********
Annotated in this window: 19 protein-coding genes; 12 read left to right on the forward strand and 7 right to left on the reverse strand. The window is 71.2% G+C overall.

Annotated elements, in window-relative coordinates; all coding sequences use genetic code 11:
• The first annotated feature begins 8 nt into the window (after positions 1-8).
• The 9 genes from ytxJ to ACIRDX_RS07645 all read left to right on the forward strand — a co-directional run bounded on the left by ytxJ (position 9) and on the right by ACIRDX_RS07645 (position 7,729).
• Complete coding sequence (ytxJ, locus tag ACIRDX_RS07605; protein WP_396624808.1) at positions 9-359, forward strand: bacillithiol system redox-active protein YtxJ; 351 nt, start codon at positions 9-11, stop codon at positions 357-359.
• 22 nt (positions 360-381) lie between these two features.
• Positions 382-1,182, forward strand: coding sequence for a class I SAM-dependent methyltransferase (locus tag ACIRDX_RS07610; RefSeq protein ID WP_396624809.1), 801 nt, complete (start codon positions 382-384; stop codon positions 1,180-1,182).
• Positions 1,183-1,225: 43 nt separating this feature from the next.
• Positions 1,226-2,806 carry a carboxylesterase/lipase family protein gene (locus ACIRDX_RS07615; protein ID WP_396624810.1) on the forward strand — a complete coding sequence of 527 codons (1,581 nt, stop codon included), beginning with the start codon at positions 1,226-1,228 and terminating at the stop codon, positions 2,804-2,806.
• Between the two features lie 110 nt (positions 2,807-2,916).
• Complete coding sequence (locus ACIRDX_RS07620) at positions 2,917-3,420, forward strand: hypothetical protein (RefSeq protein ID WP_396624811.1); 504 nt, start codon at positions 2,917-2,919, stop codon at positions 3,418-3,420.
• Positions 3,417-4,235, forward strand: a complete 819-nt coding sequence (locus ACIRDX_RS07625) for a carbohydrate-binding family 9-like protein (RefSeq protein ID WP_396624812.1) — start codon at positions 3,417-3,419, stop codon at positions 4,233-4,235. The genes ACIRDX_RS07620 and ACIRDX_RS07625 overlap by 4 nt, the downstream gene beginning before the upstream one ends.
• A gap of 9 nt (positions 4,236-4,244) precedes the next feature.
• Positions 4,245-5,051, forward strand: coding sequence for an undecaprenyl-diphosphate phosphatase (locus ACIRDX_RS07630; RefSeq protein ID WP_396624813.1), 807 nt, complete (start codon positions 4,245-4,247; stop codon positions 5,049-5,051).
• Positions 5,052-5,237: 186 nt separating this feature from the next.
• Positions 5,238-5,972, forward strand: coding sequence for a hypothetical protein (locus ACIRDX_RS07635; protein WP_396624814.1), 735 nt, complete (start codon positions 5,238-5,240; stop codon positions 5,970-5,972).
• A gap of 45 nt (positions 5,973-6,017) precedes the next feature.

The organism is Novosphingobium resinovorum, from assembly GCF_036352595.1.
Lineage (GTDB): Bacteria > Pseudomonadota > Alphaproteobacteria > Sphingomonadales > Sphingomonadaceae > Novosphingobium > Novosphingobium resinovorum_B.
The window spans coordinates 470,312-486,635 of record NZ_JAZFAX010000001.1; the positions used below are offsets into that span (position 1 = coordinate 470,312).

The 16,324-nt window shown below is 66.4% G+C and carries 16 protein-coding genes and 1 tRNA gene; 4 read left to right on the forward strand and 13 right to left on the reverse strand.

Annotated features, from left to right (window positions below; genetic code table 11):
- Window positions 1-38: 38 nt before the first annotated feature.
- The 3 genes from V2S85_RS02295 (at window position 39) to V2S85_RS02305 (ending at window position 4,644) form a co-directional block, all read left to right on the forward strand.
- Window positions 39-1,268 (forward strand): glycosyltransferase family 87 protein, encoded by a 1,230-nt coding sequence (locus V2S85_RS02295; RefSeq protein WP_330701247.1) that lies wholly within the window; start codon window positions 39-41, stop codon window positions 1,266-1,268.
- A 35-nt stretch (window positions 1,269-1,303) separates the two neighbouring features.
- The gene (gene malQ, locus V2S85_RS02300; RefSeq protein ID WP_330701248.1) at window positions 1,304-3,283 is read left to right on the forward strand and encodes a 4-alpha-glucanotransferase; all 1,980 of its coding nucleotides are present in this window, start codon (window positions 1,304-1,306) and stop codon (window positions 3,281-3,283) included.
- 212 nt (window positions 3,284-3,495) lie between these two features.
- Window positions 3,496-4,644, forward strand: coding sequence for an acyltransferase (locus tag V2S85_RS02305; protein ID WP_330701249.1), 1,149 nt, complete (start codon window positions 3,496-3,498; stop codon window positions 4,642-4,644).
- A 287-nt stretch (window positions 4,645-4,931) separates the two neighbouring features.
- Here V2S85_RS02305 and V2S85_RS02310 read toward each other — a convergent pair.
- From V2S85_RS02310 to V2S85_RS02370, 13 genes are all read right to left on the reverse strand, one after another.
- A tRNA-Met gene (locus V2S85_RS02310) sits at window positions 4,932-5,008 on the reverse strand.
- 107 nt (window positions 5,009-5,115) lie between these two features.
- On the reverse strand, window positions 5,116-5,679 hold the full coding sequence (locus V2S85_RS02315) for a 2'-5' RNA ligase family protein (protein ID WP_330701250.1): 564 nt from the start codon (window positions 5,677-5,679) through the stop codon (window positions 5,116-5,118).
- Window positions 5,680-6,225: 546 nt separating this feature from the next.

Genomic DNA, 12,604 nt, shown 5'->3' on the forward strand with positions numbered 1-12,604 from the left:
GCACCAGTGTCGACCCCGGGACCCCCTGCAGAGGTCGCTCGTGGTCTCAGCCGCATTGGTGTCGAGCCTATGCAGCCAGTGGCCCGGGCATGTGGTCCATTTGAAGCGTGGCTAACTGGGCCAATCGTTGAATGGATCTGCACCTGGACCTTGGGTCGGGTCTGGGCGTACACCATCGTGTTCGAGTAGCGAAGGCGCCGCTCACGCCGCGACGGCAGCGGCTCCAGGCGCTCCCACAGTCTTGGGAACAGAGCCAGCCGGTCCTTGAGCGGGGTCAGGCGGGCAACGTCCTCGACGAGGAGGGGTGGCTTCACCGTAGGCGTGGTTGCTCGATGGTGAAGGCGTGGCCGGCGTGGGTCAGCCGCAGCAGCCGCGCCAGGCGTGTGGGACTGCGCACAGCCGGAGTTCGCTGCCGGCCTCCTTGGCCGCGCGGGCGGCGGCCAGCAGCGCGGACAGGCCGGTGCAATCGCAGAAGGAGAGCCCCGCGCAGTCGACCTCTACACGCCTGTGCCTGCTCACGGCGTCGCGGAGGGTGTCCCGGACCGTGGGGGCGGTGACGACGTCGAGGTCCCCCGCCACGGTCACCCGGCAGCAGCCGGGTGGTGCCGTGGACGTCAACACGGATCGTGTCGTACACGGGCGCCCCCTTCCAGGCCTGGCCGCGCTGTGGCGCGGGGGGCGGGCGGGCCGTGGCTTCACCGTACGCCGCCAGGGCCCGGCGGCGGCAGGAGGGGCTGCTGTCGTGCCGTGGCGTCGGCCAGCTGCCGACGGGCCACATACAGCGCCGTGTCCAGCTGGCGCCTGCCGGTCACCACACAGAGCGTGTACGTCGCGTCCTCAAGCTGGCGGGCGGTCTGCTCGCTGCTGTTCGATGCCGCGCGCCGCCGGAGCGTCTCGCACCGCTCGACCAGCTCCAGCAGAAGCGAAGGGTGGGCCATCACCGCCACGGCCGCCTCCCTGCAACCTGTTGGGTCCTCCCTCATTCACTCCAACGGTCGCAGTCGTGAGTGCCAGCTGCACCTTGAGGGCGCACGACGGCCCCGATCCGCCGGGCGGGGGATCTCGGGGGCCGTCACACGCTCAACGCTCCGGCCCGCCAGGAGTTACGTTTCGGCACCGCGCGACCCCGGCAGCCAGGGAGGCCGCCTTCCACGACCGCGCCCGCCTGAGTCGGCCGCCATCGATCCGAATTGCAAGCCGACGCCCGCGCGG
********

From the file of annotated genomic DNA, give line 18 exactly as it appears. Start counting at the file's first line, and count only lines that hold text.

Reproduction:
The organism is Novosphingobium resinovorum, from assembly GCF_036352595.1.